Embedded Systems Conference
Breaking News
Oldest First | Newest First | Threaded View
Page 1 / 3   >   >>
User Rank
By far the best
free_electron   8/16/2013 10:07:28 AM
Soldering iron. Everyone has one, it's cheap and far more accurate than even the best simulator will ever be.

User Rank
How About Circuit Lab?
DrFPGA   8/16/2013 10:41:47 AM
I have tried Circuit Lab a few times. It is easy to use and for small circuits and since it includes schematic capture it seems just perfect. It runs in your web browser too which is another great feature...

Caleb Kraft
User Rank
Re: By far the best
Caleb Kraft   8/16/2013 10:53:56 AM
While that may be true, it is incredibly inefficient for prototyping a large circuit. Especilly if you're trying to figure out a problem that may not necessarily need to be built. 

User Rank
SaberRD Student Edition
Balu11   8/16/2013 11:17:37 AM
SaberRD Student version is available for free where you can try simulating Mixed Signal Mixed domain circuits.



User Rank
elizabethsimon   8/16/2013 11:47:25 AM
I've used LTSpice almost exclusively for analog simulation for the past several years. Including at work where a lot of us prefer LTSpice to PSpice (to the point where the company has decided to cut down on the number of PSpice seats despite the increase in the number of engineers)

I'm looking forward to learning more about the other simulation software you mentioned.

Max The Magnificent
User Rank
Max The Magnificent   8/16/2013 1:23:47 PM
This iPad mixed-signal simulation app is not free, but I think it's pretty cheap like $4.99 -- and it does have a rather unique & intuative way of doing things

User Rank
Verilog Simulation
tims   8/16/2013 5:18:57 PM
The guys over here at project Veripage have a listing of free Verilog simulators.

I've used Icarus along with GTKWaves..



User Rank
Re: By far the best
free_electron   8/16/2013 5:22:46 PM
The problem is models. 99% of the simulators out there come with zero models. And for 99% of the componetns out there you can't even get an accurate model !

i built a simple (4 opamps , a mosfet and some r's and c's) constant current sink. i used all LT opamps and even mosfet that was in LTspice. According to LTspice the thing would oscillate and have all kinds of unwanted behavior. on bench it worked just fine. built over 500 of those and not a single one exhibits the behaviors the simulator was showing me...

the trick ? having a ferrite bead shoved over the gate of the mosfet, correct grounding strategy keeping cross currents at bay and ohter PCb wizardry.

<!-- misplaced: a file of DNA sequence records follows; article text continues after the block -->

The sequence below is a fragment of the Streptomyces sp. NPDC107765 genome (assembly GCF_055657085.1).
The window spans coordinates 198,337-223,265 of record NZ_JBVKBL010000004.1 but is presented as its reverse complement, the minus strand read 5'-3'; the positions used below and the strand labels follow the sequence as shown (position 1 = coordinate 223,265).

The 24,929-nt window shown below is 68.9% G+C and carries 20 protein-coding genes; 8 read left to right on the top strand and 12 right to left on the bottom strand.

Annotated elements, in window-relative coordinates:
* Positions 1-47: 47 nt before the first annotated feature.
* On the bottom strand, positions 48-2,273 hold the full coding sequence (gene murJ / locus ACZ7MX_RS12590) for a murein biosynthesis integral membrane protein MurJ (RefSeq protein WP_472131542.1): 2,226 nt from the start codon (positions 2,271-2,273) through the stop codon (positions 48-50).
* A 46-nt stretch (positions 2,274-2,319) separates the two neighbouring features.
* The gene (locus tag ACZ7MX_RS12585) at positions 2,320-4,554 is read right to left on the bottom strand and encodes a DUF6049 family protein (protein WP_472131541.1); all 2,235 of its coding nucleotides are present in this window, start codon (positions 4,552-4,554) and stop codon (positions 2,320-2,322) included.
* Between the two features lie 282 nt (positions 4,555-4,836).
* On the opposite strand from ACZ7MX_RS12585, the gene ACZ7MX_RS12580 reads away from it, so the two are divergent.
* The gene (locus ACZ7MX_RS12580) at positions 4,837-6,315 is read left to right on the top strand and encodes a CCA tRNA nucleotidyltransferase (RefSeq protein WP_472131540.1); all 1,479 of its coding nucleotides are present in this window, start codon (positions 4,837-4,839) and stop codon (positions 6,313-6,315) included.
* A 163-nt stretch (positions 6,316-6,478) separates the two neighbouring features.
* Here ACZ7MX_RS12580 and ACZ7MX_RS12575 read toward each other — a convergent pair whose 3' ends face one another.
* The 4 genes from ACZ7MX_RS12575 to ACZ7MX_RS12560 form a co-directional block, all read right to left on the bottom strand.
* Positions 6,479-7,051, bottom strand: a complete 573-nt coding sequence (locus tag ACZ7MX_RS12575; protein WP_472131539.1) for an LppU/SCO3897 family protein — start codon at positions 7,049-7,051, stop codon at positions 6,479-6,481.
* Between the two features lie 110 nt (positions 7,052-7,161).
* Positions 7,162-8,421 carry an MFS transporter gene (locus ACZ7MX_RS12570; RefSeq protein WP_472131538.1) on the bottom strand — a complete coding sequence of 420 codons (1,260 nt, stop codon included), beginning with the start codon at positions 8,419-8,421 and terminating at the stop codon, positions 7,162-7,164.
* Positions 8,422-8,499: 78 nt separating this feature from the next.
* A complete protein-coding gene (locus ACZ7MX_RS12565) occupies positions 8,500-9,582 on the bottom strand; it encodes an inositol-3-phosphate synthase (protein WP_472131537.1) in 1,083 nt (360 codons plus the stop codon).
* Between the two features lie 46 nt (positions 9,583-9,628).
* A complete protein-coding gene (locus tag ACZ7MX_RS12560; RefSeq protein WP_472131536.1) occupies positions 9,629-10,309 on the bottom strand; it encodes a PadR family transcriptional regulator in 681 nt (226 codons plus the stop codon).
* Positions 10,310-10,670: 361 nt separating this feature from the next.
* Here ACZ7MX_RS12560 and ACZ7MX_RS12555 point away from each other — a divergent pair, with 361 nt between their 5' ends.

Good luck pluggin that into the sim ... The sim is only as good as the models you feed it. and sadly most models are inaccurate or simply wrong.


opamp in gain x 10, feed it 10 volts, and power it with 5 and -5 ... you'll be amazed how many sims show the output at 100 volts.. ( with 5 volt rails ? seriously ? )


User Rank
Re: How About Circuit Lab?
mike.circuitlab   8/16/2013 6:09:12 PM
Thanks DrFPGA! CircuitLab is now the de-facto circuit simulation software of choice at hundreds of universities around the world, with students and faculty telling us that we are swiftly replacing LTspice, PSpice, and Multisim for the next generation of EEs. We've also have a growing number of professional and hobbyist users on our non-free but affordable subscription plans. All in all, the CircuitLab community runs hundreds of thousands of simulations every month!

User Rank
Re: By far the best
Sanjib.A   8/17/2013 1:06:32 AM
Thanks for the insight! This is a very important point you have mentioned. Using the incorrect models and differences between grounding in the practical scenario vs in simulation causes a lots of differences between simulation vs practical results. Earlier I used to use a ORCAD student's version [it was not free but less costly]...it was good. Currently I use LTSpice a lot and TINA sometimes. I like LTSpice over TINA, but as you have mentioned, I tend not to believe just on the simulation results but also to make a quick bread board circuit and scope to check if it would work as I expect it to.

Page 1 / 3   >   >>

Autonomous vehicles on our roads soon? What could go wrong with that? Listen in as EE Times' Junko Yoshida asks industry experts what the intended and unintended consequences will be.
Flash Poll
Like Us on Facebook

Datasheets.com Parts Search

185 million searchable parts
(please enter a part number or hit search to begin)
Special Video Section
The LTC®4015 is a complete synchronous buck controller/ ...
The LTC®2983 measures a wide variety of temperature sensors ...
The LT®3042 is a high performance low dropout linear ...
Chwan-Jye Foo (C.J Foo), product marketing manager for ...
The LT®3752/LT3752-1 are current mode PWM controllers ...
LED lighting is an important feature in today’s and future ...
Active balancing of series connected battery stacks exists ...
After a four-year absence, Infineon returns to Mobile World ...
A laptop’s 65-watt adapter can be made 6 times smaller and ...
An industry network should have device and data security at ...
The LTC2975 is a four-channel PMBus Power System Manager ...
In this video, a new high speed CMOS output comparator ...
The LT8640 is a 42V, 5A synchronous step-down regulator ...
The LTC2000 high-speed DAC has low noise and excellent ...
How do you protect the load and ensure output continues to ...
General-purpose DACs have applications in instrumentation, ...
Linear Technology demonstrates its latest measurement ...
Demos from Maxim Integrated at Electronica 2014 show ...
Bosch CEO Stefan Finkbeiner shows off latest combo and ...
STMicroelectronics demoed this simple gesture control ...